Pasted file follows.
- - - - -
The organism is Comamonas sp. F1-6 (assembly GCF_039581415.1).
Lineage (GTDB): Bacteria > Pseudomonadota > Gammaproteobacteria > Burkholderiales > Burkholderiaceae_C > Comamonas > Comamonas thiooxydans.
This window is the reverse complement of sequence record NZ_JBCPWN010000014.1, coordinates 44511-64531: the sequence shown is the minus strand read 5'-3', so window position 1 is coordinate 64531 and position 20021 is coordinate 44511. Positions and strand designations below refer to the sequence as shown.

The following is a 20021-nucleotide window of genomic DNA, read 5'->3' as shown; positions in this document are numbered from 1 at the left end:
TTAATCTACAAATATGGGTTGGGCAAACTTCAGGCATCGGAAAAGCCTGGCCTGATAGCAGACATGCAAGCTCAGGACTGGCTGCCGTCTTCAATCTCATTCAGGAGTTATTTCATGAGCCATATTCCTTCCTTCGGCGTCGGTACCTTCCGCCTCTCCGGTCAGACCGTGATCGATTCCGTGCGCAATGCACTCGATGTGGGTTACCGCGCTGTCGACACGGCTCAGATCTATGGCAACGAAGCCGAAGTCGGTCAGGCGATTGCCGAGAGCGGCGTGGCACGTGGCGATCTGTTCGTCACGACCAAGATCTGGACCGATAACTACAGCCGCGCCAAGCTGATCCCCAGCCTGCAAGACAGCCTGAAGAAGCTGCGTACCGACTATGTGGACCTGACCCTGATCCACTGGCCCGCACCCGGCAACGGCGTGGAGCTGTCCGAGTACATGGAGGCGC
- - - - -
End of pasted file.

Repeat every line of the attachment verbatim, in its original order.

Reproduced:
The organism is Comamonas sp. F1-6 (assembly GCF_039581415.1).
Lineage (GTDB): Bacteria > Pseudomonadota > Gammaproteobacteria > Burkholderiales > Burkholderiaceae_C > Comamonas > Comamonas thiooxydans.
This window is the reverse complement of sequence record NZ_JBCPWN010000014.1, coordinates 44511-64531: the sequence shown is the minus strand read 5'-3', so window position 1 is coordinate 64531 and position 20021 is coordinate 44511. Positions and strand designations below refer to the sequence as shown.

The following is a 20021-nucleotide window of genomic DNA, read 5'->3' as shown; positions in this document are numbered from 1 at the left end:
TTAATCTACAAATATGGGTTGGGCAAACTTCAGGCATCGGAAAAGCCTGGCCTGATAGCAGACATGCAAGCTCAGGACTGGCTGCCGTCTTCAATCTCATTCAGGAGTTATTTCATGAGCCATATTCCTTCCTTCGGCGTCGGTACCTTCCGCCTCTCCGGTCAGACCGTGATCGATTCCGTGCGCAATGCACTCGATGTGGGTTACCGCGCTGTCGACACGGCTCAGATCTATGGCAACGAAGCCGAAGTCGGTCAGGCGATTGCCGAGAGCGGCGTGGCACGTGGCGATCTGTTCGTCACGACCAAGATCTGGACCGATAACTACAGCCGCGCCAAGCTGATCCCCAGCCTGCAAGACAGCCTGAAGAAGCTGCGTACCGACTATGTGGACCTGACCCTGATCCACTGGCCCGCACCCGGCAACGGCGTGGAGCTGTCCGAGTACATGGAGGCGC